Thursday, March 02, 2006

Trenton, New Jersey U.S. - Six animal welfare advocates associated with the group Stop Huntingdon Animal Cruelty (SHAC) were convicted in federal court of conspiring to cause financial damages to an animal testing company. The defendants were commonly known as the SHAC 7 before the government dropped charges against one of their co-defendants. The company Huntingdon Life Sciences (HLS) performs vivisection experiments on about 75,000 beagle puppies, rabbits, mice, and other animals each year, and kills 500 animals a day. The defense was not allowed to present any evidence that related to the cruelty of vivisection or reflected on the virtues of the SHAC protests.

The crux of the government's case was that SHAC used its website, which was taken offline following the verdict, to encourage others to commit crimes against HLS and its supporters. The group's campaign to get HLS to stop testing on animals or close down has had a large degree of success. Dozens of large companies, including The Bank of New York, Stephens Inc. and Marsh Inc. have pledged in writing to never have anything to do with HLS again.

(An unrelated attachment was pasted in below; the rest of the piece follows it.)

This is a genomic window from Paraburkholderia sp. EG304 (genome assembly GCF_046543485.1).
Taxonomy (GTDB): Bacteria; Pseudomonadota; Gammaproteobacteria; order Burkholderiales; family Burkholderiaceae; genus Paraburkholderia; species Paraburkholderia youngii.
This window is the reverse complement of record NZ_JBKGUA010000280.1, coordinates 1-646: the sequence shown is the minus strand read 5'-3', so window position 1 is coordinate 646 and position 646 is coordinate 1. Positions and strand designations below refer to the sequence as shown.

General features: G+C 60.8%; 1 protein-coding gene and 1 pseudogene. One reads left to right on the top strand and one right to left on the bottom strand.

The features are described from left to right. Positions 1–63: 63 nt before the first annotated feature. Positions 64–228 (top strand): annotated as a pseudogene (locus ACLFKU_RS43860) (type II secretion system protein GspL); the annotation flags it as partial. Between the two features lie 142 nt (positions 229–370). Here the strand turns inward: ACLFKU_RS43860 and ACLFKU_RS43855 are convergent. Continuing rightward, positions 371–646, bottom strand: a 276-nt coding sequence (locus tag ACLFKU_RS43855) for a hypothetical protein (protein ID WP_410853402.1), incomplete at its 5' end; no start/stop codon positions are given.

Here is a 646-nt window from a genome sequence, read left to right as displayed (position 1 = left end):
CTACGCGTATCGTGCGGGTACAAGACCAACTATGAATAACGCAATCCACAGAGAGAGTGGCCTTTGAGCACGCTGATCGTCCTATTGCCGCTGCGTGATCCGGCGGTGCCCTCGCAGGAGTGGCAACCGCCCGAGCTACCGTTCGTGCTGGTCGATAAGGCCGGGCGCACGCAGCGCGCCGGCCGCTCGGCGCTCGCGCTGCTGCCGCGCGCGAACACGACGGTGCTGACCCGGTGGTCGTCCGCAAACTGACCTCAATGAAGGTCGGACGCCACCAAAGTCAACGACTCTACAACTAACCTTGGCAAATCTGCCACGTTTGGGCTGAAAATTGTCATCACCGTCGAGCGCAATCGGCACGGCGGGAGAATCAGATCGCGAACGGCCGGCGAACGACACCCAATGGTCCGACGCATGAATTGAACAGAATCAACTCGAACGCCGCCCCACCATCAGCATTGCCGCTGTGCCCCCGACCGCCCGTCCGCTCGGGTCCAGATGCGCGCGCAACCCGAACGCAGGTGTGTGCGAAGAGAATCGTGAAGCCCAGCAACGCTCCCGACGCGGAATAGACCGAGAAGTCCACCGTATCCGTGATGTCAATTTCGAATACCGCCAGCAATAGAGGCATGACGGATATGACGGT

Five of the defendants, Kevin Kjonaas, Joshua Harper, Lauren Gazzola, Jacob Conroy, and Andrew Stepanian were taken into custody immediately upon receiving the verdict. Darius Fullmer is free pending their sentencing, which is scheduled for June. Defense lawyers said that the verdict will likely have a very chilling effect on free speech. Pamelyn Ferdin, the current president of SHAC Inc., told the jury that "for the government to say you can't say this and you can't say that is going down a very scary path of going toward fascism." The defendants expect to receive sentences of between 3 and 8 years in jail.